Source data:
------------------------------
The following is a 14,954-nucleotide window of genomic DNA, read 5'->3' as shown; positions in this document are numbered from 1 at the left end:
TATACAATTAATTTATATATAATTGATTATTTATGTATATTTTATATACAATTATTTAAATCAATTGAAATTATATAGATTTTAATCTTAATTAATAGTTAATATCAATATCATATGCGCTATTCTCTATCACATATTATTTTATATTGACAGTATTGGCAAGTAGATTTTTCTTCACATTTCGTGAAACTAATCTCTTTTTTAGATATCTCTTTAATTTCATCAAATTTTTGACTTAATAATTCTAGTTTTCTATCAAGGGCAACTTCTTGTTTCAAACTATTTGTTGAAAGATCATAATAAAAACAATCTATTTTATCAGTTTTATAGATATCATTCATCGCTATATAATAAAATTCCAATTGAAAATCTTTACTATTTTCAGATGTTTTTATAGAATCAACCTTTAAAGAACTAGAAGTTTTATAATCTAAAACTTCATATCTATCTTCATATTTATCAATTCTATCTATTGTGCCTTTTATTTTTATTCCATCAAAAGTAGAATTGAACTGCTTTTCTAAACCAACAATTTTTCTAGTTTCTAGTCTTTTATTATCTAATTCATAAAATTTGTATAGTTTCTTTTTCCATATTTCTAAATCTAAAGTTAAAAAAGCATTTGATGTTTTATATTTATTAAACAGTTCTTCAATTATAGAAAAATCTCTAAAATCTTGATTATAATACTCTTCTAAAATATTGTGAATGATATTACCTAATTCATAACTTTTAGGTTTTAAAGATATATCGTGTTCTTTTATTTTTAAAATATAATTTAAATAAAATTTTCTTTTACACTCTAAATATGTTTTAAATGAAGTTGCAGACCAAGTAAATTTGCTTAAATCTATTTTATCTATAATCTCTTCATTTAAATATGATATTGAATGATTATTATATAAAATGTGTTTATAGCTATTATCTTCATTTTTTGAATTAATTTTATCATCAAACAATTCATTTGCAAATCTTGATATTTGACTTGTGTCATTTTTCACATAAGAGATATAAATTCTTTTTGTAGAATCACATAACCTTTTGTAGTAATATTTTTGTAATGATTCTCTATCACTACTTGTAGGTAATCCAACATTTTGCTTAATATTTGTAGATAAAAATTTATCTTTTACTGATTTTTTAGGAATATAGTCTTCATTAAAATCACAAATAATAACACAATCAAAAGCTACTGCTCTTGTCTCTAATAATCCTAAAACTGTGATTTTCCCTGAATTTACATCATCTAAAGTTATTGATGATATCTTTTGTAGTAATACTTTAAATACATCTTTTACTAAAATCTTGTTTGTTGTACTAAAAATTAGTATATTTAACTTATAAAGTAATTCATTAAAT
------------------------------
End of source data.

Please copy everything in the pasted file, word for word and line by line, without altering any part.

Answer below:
The following is a 14,954-nucleotide window of genomic DNA, read 5'->3' as shown; positions in this document are numbered from 1 at the left end:
TATACAATTAATTTATATATAATTGATTATTTATGTATATTTTATATACAATTATTTAAATCAATTGAAATTATATAGATTTTAATCTTAATTAATAGTTAATATCAATATCATATGCGCTATTCTCTATCACATATTATTTTATATTGACAGTATTGGCAAGTAGATTTTTCTTCACATTTCGTGAAACTAATCTCTTTTTTAGATATCTCTTTAATTTCATCAAATTTTTGACTTAATAATTCTAGTTTTCTATCAAGGGCAACTTCTTGTTTCAAACTATTTGTTGAAAGATCATAATAAAAACAATCTATTTTATCAGTTTTATAGATATCATTCATCGCTATATAATAAAATTCCAATTGAAAATCTTTACTATTTTCAGATGTTTTTATAGAATCAACCTTTAAAGAACTAGAAGTTTTATAATCTAAAACTTCATATCTATCTTCATATTTATCAATTCTATCTATTGTGCCTTTTATTTTTATTCCATCAAAAGTAGAATTGAACTGCTTTTCTAAACCAACAATTTTTCTAGTTTCTAGTCTTTTATTATCTAATTCATAAAATTTGTATAGTTTCTTTTTCCATATTTCTAAATCTAAAGTTAAAAAAGCATTTGATGTTTTATATTTATTAAACAGTTCTTCAATTATAGAAAAATCTCTAAAATCTTGATTATAATACTCTTCTAAAATATTGTGAATGATATTACCTAATTCATAACTTTTAGGTTTTAAAGATATATCGTGTTCTTTTATTTTTAAAATATAATTTAAATAAAATTTTCTTTTACACTCTAAATATGTTTTAAATGAAGTTGCAGACCAAGTAAATTTGCTTAAATCTATTTTATCTATAATCTCTTCATTTAAATATGATATTGAATGATTATTATATAAAATGTGTTTATAGCTATTATCTTCATTTTTTGAATTAATTTTATCATCAAACAATTCATTTGCAAATCTTGATATTTGACTTGTGTCATTTTTCACATAAGAGATATAAATTCTTTTTGTAGAATCACATAACCTTTTGTAGTAATATTTTTGTAATGATTCTCTATCACTACTTGTAGGTAATCCAACATTTTGCTTAATATTTGTAGATAAAAATTTATCTTTTACTGATTTTTTAGGAATATAGTCTTCATTAAAATCACAAATAATAACACAATCAAAAGCTACTGCTCTTGTCTCTAATAATCCTAAAACTGTGATTTTCCCTGAATTTACATCATCTAAAGTTATTGATGATATCTTTTGTAGTAATACTTTAAATACATCTTTTACTAAAATCTTGTTTGTTGTACTAAAAATTAGTATATTTAACTTATAAAGTAATTCATTAAAT